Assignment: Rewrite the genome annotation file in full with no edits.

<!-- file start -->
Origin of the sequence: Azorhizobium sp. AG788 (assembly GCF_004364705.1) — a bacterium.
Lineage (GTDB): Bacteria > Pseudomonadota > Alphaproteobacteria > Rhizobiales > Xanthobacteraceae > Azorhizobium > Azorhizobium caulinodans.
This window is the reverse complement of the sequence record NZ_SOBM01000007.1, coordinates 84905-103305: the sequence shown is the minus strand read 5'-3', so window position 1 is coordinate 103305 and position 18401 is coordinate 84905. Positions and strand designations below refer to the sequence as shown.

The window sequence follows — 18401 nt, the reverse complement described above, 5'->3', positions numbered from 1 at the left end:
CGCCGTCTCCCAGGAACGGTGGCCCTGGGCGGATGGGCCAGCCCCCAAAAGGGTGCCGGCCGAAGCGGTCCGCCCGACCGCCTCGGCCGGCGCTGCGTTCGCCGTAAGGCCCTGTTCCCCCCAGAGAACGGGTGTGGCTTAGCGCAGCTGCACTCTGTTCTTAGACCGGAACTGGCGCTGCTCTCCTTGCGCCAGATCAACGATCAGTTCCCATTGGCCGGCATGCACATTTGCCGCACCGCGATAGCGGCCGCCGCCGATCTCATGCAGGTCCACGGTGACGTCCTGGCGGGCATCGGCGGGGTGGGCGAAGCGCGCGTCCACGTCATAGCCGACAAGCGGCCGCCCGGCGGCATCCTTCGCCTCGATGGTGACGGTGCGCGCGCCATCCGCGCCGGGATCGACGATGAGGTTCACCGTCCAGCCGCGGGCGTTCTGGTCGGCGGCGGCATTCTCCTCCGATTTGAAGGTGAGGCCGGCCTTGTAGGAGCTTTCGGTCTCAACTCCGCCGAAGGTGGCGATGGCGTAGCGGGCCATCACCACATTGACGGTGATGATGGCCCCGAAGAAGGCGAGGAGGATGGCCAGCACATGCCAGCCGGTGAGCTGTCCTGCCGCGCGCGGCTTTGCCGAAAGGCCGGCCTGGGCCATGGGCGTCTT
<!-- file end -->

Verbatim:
Origin of the sequence: Azorhizobium sp. AG788 (assembly GCF_004364705.1) — a bacterium.
Lineage (GTDB): Bacteria > Pseudomonadota > Alphaproteobacteria > Rhizobiales > Xanthobacteraceae > Azorhizobium > Azorhizobium caulinodans.
This window is the reverse complement of the sequence record NZ_SOBM01000007.1, coordinates 84905-103305: the sequence shown is the minus strand read 5'-3', so window position 1 is coordinate 103305 and position 18401 is coordinate 84905. Positions and strand designations below refer to the sequence as shown.

The window sequence follows — 18401 nt, the reverse complement described above, 5'->3', positions numbered from 1 at the left end:
CGCCGTCTCCCAGGAACGGTGGCCCTGGGCGGATGGGCCAGCCCCCAAAAGGGTGCCGGCCGAAGCGGTCCGCCCGACCGCCTCGGCCGGCGCTGCGTTCGCCGTAAGGCCCTGTTCCCCCCAGAGAACGGGTGTGGCTTAGCGCAGCTGCACTCTGTTCTTAGACCGGAACTGGCGCTGCTCTCCTTGCGCCAGATCAACGATCAGTTCCCATTGGCCGGCATGCACATTTGCCGCACCGCGATAGCGGCCGCCGCCGATCTCATGCAGGTCCACGGTGACGTCCTGGCGGGCATCGGCGGGGTGGGCGAAGCGCGCGTCCACGTCATAGCCGACAAGCGGCCGCCCGGCGGCATCCTTCGCCTCGATGGTGACGGTGCGCGCGCCATCCGCGCCGGGATCGACGATGAGGTTCACCGTCCAGCCGCGGGCGTTCTGGTCGGCGGCGGCATTCTCCTCCGATTTGAAGGTGAGGCCGGCCTTGTAGGAGCTTTCGGTCTCAACTCCGCCGAAGGTGGCGATGGCGTAGCGGGCCATCACCACATTGACGGTGATGATGGCCCCGAAGAAGGCGAGGAGGATGGCCAGCACATGCCAGCCGGTGAGCTGTCCTGCCGCGCGCGGCTTTGCCGAAAGGCCGGCCTGGGCCATGGGCGTCTT